Here is the link to a new article in Socio-Economic Review on the importance of frames in tax politics: http://ser.oxfordjournals.org/content/early/2016/11/19/ser.mww034.abstract.
(apologies for bad quality, I am working on it. For a better resolution see web appendix below).
The article shows two main things. First, the psychology of frames affects when politicians decide to implement what type of taxes, however, politicians themselves cannot easily use any type of frame, but they depend on whatever has resonance to the larger audience. Second, this implies that the (right or wrong) tax is not always adapted for the right reasons. For instance, efficiency considerations, held in high esteem among many economists, do not play a decisive role in the political process. There need to be other beliefs in place more related to ‘folk economics’. In combination both facts explain (to some extent) why VAT as a tax revenue was much more successful in Germany than in the UK. The figure above illustrates the different motives of left and right politicians for endorsing VAT. (It is based on predicted probabilities estimated with a model explaining the likelihood of using a given argument. See text for details.)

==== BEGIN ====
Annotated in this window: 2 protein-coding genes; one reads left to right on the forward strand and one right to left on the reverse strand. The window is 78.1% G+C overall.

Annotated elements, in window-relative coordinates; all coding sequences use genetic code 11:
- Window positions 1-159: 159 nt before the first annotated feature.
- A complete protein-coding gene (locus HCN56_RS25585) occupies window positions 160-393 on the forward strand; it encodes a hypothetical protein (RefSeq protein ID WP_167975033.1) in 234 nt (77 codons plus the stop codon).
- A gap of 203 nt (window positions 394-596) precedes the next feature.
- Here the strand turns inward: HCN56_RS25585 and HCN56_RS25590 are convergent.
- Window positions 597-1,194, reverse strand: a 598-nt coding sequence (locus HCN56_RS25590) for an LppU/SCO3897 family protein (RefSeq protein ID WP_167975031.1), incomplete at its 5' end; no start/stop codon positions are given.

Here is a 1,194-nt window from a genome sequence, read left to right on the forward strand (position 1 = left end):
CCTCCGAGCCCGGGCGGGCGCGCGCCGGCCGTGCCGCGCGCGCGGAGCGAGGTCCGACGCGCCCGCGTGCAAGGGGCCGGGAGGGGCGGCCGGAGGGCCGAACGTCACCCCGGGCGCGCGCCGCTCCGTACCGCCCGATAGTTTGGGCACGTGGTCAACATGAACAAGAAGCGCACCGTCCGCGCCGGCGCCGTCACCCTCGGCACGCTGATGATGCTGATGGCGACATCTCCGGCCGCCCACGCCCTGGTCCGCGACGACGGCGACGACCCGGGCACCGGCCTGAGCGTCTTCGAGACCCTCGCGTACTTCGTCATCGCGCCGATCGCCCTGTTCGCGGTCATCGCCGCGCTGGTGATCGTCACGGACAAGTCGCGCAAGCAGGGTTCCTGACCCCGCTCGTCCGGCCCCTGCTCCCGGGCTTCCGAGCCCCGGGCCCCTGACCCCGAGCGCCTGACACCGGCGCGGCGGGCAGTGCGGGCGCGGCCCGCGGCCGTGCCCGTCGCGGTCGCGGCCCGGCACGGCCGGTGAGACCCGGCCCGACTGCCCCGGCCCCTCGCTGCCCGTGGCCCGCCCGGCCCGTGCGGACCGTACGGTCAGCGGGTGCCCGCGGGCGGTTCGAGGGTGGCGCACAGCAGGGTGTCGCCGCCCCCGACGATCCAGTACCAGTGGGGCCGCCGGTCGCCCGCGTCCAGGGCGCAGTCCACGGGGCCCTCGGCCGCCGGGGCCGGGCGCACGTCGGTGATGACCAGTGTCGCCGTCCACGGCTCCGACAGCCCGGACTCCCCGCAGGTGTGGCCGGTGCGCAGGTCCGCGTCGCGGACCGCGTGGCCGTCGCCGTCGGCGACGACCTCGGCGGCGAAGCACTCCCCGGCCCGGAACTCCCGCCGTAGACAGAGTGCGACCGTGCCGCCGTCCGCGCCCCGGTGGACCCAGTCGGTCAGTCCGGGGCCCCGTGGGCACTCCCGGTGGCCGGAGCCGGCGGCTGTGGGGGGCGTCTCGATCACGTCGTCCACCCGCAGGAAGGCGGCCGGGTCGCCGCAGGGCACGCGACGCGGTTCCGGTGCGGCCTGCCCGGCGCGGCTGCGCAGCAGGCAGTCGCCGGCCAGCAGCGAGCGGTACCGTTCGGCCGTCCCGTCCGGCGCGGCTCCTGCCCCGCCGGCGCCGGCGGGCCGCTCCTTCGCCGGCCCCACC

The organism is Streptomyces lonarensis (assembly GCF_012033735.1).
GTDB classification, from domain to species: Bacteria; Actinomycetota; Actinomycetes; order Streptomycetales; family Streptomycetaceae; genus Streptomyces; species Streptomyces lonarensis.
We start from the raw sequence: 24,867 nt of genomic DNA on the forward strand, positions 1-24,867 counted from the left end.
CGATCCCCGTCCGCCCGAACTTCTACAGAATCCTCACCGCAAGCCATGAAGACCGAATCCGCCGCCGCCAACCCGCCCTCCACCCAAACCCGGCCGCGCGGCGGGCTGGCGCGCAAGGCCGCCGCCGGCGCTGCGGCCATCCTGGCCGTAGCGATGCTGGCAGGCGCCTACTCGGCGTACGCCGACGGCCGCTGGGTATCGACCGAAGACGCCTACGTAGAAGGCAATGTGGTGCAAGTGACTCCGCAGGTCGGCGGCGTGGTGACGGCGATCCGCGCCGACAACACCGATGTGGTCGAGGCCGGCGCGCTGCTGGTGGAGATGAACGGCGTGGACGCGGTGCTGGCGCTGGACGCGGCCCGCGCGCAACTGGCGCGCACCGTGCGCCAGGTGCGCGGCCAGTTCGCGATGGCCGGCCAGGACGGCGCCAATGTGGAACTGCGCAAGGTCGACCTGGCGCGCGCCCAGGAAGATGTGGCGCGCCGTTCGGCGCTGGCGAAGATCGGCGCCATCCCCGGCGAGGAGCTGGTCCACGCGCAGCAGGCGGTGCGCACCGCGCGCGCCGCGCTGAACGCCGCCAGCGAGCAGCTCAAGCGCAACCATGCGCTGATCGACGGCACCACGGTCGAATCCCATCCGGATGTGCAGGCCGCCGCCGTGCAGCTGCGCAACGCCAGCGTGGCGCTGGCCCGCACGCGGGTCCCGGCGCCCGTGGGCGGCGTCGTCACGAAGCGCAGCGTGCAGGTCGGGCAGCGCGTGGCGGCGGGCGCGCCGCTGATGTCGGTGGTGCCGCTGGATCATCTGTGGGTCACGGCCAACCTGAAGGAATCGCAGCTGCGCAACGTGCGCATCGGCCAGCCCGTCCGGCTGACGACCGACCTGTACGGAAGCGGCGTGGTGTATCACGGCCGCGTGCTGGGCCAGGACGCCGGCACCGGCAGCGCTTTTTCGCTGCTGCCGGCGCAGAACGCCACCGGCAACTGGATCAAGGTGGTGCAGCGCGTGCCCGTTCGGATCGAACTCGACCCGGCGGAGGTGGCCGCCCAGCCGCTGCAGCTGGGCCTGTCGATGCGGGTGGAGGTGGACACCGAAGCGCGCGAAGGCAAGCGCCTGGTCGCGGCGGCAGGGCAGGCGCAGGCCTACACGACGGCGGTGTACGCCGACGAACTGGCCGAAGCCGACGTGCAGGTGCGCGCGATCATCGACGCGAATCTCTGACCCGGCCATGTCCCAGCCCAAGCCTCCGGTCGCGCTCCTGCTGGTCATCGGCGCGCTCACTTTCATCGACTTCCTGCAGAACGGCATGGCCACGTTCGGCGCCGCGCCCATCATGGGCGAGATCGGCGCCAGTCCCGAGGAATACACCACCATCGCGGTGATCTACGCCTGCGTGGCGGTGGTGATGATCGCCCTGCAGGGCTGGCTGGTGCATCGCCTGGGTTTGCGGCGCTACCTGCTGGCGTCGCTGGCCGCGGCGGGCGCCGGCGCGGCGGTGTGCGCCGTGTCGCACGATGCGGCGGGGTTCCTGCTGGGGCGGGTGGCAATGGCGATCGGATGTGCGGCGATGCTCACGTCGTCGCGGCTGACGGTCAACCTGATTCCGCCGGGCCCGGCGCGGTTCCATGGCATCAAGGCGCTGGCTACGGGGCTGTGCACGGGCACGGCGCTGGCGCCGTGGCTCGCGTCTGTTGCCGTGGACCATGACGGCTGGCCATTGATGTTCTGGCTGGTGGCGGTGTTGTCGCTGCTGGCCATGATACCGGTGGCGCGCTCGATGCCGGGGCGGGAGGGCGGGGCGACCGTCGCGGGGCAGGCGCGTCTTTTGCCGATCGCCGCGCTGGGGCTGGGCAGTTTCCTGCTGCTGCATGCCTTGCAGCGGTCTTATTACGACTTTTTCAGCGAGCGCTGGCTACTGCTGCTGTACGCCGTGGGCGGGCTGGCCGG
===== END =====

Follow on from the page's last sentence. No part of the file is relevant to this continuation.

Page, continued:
Here is an of the article: kemmerling_manuscript_ser
Here is an online appendix detailing the rather complex coding procedure of parliamentary debates in Germany and the UK over time: kemmerling_online_appendix
Will upload the data soon. If you need them earlier, send me an email.
Finally, here is the official abstract:
Left without choice? Economic ideas, frames and the party politics of value-added taxation
Abstract: This article investigates how different ideas about value-added taxation (VAT) frame the partisan politics of the welfare state. It employs a content analysis of German and British politicians’ motives in parliamentary debates on whether and why to increase VAT rates. A qualitative comparison reveals that there are remarkable differences between the two countries. In Germany, there is a clear and consistent shift in the efficiency frame from macroeconomic condemnation to microeconomic appraisal even among left politicians. This is not visible in British debates, where traditional partisan contestation prevails. The difference in efficiency frames is closely related to unemployment becoming a much more salient issue in Germany than in the UK. The quantitative analysis shows that speakers are indeed more likely to mention the efficiency frame when they are concerned about the labour market.